[44] Discussions with Tilla Roy on an earlier version of this study have been very valuable and constructive, and have greatly improved this work. This study is part of the British Antarctic Survey Polar Science for Planet Earth Programme. It was funded by The UK Natural Environment Research Council (grant reference number NE/J005339/1). We acknowledge the World Climate Research Programme's Working Group on Coupled Modelling, which is responsible for CMIP, and we thank the climate modeling groups (listed in Table 1 of this paper) for producing and making available their model output. For CMIP the U.S. Department of Energy's Program for Climate Model Diagnosis and Intercomparison provides coordinating support and led the development of software infrastructure in partnership with the Global Organization for Earth System Science Portals. Z.W. is supported by China National Natural Science Foundation (NSFC) Project (41276200), by the Special Program for China Meteorology Trade (Grant GYHY201306020), by Chinese National Key Basic Research Program (2010CB950301), and by a project funded by the Priority Academic Program Development of Jiangsu Higher Education Institutions (PAPD). Finally, we thank the British Atmospheric Data Centre for downloading and managing the model output data and making them available to us.

    Appendix A: Definition of the Mixed Layer Depth

    [39] In this study, mixed-layer depths are computed from monthly-mean fields of temperature and salinity using a surface-density difference criteria Δσ ≥ 0.03 [Sallée et al., 2006]. We made the choice to not use the CMIP5 mixed-layer depth variable because (i) it is not available for all models, (ii) there are risks that different modelling groups use slightly different definition, and (iii) we believe that the definition Δσ ≥ 0.03 is more appropriate for the Southern Ocean [Sallée et al., 2006].

    [40] Figure A1 shows a series of 20 potential density profiles randomly picked in both deep and shallow mixed layer regions in the southeastern Pacific (220 °E–290 °E) for each model and from Argo profiles. Because profiles are randomly picked in different dynamical regions for different models, the goal here is not to present inter-model differences in stratification (see main text and Figures 2 and 6 for inter-model differences). In contrast, here, we want to illustrate the accuracy of the mixed-layer detection algorithm compared to the MLD that one would have picked “by eye”. As shown in Figure A1, the determined MLD is found relatively accurately at the permanent thermocline. For very deep mixed layer, the permanent thermocline is in some profiles very weak, and the picked mixed layer might be questionable. However, in the very weakly stratified region, any MLD detection algorithm would be questionable.

    Details are in the caption following the image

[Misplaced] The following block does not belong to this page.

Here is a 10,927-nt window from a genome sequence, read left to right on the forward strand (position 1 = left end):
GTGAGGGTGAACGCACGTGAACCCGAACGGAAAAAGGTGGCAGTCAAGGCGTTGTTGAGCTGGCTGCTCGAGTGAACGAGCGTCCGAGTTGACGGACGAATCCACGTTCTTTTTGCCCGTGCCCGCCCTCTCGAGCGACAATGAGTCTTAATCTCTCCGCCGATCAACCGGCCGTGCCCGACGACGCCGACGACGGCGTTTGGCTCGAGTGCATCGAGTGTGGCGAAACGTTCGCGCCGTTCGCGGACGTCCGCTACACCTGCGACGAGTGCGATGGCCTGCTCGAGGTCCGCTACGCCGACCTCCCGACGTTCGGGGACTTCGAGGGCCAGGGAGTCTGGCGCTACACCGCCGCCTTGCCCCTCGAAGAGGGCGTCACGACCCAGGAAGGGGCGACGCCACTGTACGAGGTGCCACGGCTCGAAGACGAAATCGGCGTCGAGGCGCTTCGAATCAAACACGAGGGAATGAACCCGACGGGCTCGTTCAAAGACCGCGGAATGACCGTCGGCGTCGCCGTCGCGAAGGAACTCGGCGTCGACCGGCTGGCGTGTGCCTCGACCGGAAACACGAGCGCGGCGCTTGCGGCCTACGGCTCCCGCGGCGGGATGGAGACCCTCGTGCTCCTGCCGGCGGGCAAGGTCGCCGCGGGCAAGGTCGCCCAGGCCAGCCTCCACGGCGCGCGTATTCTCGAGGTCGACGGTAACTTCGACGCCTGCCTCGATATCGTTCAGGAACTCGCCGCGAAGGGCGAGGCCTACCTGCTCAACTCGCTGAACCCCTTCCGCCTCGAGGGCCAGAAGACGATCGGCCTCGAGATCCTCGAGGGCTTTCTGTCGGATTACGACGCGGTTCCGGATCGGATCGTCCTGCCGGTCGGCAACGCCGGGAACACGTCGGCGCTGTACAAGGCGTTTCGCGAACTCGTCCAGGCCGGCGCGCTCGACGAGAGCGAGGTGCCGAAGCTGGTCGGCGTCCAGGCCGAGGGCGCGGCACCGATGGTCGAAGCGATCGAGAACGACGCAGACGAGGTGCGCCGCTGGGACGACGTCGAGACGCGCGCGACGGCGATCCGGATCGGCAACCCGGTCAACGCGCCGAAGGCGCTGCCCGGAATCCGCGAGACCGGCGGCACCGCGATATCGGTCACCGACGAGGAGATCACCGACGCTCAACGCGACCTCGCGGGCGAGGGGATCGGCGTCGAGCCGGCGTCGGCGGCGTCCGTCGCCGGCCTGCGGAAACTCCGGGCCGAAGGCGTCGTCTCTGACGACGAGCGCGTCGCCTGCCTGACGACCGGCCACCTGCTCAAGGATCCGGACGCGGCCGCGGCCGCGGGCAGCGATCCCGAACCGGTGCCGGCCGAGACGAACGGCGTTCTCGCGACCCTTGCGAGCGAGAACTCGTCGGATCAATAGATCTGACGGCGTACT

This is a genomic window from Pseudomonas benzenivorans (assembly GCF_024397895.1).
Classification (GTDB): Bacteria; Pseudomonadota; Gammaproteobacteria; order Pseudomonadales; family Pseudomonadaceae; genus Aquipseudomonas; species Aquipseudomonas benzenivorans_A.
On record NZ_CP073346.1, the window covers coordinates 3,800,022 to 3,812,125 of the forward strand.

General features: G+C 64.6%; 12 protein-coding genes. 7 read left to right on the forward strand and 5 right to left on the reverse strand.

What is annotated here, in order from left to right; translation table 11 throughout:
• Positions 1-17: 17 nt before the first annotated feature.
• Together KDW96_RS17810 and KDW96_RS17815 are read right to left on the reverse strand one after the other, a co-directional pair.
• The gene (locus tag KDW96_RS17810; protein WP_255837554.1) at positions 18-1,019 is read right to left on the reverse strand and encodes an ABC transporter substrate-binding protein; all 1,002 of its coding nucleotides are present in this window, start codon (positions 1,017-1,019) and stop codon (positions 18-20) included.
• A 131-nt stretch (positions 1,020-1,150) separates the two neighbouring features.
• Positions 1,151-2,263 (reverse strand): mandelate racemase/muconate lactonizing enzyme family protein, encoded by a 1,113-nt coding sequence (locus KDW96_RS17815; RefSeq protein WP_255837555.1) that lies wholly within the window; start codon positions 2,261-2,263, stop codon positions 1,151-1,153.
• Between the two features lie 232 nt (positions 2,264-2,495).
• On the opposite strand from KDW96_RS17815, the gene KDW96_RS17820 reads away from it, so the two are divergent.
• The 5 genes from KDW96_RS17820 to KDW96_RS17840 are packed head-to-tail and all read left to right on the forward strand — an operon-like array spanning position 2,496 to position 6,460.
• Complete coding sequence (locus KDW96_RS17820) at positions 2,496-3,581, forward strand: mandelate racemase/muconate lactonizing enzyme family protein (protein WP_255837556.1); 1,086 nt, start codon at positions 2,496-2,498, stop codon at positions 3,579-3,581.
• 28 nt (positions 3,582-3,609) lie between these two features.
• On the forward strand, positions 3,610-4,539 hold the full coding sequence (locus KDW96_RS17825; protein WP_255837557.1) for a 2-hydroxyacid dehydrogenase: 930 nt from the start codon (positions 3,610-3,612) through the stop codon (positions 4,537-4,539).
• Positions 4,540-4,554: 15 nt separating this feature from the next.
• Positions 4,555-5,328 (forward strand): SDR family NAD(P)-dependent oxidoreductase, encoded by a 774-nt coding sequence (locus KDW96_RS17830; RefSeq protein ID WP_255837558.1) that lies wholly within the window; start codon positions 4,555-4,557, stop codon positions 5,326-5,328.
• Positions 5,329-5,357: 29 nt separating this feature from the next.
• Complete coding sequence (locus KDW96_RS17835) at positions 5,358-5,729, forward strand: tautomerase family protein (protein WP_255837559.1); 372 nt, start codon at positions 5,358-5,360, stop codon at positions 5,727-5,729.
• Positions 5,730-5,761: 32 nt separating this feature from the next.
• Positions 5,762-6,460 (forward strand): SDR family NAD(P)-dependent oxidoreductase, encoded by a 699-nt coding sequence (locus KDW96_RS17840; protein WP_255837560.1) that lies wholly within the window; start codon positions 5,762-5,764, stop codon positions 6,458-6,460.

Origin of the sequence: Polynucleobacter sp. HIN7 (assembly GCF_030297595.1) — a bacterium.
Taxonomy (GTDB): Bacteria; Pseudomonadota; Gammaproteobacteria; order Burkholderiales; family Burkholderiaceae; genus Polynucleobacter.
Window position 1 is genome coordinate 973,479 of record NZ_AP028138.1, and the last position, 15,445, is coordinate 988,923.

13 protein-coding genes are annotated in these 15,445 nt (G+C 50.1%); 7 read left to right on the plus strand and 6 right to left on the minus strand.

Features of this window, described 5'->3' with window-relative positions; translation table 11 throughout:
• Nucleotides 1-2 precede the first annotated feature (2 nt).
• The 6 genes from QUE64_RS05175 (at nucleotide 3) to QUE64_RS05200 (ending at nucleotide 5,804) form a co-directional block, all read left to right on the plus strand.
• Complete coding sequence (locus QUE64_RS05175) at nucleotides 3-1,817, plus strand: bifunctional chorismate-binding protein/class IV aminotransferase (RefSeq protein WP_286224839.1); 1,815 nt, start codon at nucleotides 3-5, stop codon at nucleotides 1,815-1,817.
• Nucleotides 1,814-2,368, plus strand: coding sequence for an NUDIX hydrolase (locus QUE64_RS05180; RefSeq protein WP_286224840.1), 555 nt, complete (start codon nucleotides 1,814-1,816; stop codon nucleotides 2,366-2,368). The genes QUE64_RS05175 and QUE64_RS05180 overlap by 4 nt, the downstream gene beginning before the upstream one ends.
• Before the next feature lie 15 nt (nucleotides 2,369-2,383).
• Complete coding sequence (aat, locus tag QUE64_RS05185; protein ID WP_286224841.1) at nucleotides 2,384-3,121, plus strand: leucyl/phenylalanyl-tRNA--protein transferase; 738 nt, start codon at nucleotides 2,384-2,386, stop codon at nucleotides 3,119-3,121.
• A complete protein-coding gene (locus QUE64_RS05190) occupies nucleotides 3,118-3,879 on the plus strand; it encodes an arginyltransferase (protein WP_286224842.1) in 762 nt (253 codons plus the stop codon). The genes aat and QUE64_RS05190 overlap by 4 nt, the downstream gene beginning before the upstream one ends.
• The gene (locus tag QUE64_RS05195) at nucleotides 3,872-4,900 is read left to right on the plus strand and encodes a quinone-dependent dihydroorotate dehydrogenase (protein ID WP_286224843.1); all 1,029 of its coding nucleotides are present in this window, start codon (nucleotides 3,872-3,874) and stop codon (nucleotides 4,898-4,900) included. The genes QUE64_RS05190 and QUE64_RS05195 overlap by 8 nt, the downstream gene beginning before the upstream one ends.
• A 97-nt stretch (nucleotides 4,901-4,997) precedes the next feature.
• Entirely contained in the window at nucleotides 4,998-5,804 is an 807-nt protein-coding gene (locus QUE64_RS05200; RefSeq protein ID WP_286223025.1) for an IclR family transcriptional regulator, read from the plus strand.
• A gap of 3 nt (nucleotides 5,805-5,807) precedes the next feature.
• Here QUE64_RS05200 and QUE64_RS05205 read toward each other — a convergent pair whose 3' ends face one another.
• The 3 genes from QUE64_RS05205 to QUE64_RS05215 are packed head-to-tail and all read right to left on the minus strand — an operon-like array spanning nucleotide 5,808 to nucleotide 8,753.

Twenty potential density profiles (kg m − 3) randomly picked in the southeastern Pacific sector (220°E–290°E) are shown for each model. For ease of reading, potential density profile minus their surface value are shown, and each profile is shifted by 0.01 kg m − 3 compared to the previous one. For each model, 10 profiles are picked in the deep mixed-layer region (deeper than 200 m; black), and 10 profiles in shallow mixed-layer region (less than 150 m; blue). The detected mixed-layer depth is superimposed with a red star. Argo profiles randomly selected in the same way as for models, are shown in the bottom right corner.

    [41] Besides the MLD detection algorithm itself, additional issues associated with time or vertical resolution of the models, could be problematic when comparing model-derived MLD and observation-based MLD. First, the coarse vertical grid of models can create errors in the determination of MLD. Second, the monthly time-resolution of model outputs would tend to smooth out the profiles compared to instantaneous Argo profiles. We investigate these two sources of errors in turn.

    [42] The effect of the vertical grid has on the detection of MLD can be easily quantified by recording the vertical depth step of the grid at the level where we compute the mixed layer. Vertical grid vary depending on the model, but they are consistently designed with increased resolution near the ocean surface. Therefore, the deeper the mixed layer, the larger the error. Figure A2a shows the model-mean grid-induced error versus mixed-layer depth. All models follow sensibly a common relationship of 10%–30% error, with maximum mean error of 75 m for GISS-E2-R. This error is smaller than the inter-model spread in the mixed layer described in the present paper. In addition, we tend to slightly reduce the actual grid-induced error (compared to what is shown in Figure A2a) by linearly interpolating in depth between two grid points when Δσ ≥ 0.03 happens to fall between grid points.

    Details are in the caption following the image
    (a) Thirty year mean grid-induced error (m) averaged at MLDmax versus MLDmax (m). Black dotted line show the best linear fit. (b) MLDmax as a function of longitude deduced from (red) instantaneous Argo profile product, and (black) monthly objective analysis of available observation (EN3 product).

    [43] The impact of the time resolution of model output is hard to estimate given that we do not have access to higher time resolution of the outputs. Instead, we used monthly binned observed profile, and then derive MLD and climatological winter MLD. For this we used the UK Met-Office EN3 product, which includes monthly objective analyses of available temperature and salinity data (http://www.metoffice.gov.uk/hadobs/en3/). As expected, profiles are smoothed out by the monthly objective analysis and therefore mixed layers are found slightly shallower than from the instantaneous profile data set. We found however, very consistent structure of MLDmax (correlation of 0.83), with a small mean bias of 28 m compared to product derived from instantaneous Argo profiles (Figure A2b). We expect that the bias found here is small enough to reliably compare instantaneous Argo profiles product with model MLD. EN3 objective analysis is restored to climatological value when no data is available, and climatology are poorly constraint in the Southern Ocean, so in the present study, we made the choice to use the product based on instantaneous Argo profiles only rather than the EN3 reanalysis. We note that, although the difference between EN3-derived MLD and Argo-derived MLD is overall small, it peaks locally at 50–100 m in the western (200°E–220°E) and eastern (270°E–290°E) Pacific basin. These peaks in the difference are primarily due to the fact that EN3 has a smaller area of deep ML (extending less than Argo in the western and eastern Pacific). Given that both EN3 and Argo-derived MLD have peaks at similar values in the Pacific, we believe that this difference is due to the objective analysis of EN3 including climatological value rather than due to the monthly smoothing of T/S profiles.